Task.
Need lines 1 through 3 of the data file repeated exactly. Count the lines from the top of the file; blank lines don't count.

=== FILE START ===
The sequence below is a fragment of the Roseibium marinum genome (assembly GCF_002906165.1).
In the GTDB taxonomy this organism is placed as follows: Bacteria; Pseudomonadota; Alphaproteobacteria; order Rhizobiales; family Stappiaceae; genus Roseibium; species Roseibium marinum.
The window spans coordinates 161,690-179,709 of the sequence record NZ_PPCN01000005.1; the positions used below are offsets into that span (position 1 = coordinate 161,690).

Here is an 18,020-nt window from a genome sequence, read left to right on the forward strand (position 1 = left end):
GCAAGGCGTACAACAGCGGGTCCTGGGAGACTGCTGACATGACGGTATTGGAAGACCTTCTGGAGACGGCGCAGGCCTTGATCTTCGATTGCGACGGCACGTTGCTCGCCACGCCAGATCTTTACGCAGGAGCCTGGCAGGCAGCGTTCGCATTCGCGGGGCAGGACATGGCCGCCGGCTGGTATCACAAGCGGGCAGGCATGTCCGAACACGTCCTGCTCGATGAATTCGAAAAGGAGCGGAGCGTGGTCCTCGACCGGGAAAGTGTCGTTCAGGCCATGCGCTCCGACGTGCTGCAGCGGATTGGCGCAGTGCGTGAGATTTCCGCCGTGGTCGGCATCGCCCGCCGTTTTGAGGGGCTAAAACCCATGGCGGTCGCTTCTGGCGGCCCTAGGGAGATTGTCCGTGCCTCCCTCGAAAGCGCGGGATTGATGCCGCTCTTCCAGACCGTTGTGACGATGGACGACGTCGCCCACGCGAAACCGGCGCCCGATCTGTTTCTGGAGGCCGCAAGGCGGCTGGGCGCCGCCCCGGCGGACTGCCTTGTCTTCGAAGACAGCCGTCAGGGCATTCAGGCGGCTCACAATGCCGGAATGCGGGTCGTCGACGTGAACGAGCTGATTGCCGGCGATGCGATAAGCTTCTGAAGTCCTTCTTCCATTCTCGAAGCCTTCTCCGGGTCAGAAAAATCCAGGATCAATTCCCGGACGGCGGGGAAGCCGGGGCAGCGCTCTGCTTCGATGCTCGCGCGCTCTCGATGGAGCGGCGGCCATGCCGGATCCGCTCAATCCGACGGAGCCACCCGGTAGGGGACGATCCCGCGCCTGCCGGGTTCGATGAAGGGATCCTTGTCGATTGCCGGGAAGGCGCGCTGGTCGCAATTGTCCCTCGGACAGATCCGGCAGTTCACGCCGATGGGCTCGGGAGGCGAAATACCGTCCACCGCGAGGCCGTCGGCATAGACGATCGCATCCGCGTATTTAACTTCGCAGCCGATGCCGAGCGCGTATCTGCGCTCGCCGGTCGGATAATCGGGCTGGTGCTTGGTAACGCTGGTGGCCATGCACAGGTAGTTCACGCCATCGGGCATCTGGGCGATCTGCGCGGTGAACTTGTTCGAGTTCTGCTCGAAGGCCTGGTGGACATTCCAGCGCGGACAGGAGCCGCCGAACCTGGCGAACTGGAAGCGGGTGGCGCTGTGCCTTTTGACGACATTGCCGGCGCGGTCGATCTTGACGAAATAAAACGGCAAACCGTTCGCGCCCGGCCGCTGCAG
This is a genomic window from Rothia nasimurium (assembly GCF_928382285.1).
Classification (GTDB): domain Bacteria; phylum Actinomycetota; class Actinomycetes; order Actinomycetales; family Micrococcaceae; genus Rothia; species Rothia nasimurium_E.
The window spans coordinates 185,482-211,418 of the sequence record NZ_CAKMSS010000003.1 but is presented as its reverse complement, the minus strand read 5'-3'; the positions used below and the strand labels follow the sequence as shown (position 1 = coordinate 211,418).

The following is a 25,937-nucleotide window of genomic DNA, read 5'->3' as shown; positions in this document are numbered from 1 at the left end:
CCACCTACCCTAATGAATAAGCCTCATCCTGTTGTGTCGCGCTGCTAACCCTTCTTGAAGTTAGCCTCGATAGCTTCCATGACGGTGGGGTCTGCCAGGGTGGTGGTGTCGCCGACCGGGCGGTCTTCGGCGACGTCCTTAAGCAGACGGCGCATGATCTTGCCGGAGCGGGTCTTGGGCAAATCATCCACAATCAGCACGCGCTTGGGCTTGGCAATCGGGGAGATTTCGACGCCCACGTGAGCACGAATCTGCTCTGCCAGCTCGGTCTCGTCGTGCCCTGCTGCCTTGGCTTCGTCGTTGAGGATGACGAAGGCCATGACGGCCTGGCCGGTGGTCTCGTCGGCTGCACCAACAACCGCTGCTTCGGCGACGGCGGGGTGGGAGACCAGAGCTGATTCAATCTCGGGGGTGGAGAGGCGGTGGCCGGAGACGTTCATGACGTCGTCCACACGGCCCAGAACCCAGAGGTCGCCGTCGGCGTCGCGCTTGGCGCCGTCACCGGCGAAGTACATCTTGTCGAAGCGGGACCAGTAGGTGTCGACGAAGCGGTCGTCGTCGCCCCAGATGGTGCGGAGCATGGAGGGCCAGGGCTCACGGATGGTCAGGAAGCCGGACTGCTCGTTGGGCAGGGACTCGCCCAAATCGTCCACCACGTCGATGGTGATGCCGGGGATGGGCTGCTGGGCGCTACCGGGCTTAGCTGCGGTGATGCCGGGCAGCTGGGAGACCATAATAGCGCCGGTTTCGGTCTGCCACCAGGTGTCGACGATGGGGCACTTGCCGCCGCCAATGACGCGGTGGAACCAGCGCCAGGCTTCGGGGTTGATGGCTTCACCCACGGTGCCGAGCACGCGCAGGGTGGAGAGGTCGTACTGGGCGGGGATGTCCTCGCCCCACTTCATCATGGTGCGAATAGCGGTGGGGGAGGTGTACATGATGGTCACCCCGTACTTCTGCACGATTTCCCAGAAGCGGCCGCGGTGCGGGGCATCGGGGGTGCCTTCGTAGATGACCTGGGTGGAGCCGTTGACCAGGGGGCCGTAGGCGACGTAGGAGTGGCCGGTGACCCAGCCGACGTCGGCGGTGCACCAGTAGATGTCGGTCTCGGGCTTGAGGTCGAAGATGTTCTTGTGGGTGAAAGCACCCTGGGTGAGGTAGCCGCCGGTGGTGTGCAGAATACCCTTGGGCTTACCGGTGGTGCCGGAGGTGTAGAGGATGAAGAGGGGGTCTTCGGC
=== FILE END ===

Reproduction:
The sequence below is a fragment of the Roseibium marinum genome (assembly GCF_002906165.1).
In the GTDB taxonomy this organism is placed as follows: Bacteria; Pseudomonadota; Alphaproteobacteria; order Rhizobiales; family Stappiaceae; genus Roseibium; species Roseibium marinum.
The window spans coordinates 161,690-179,709 of the sequence record NZ_PPCN01000005.1; the positions used below are offsets into that span (position 1 = coordinate 161,690).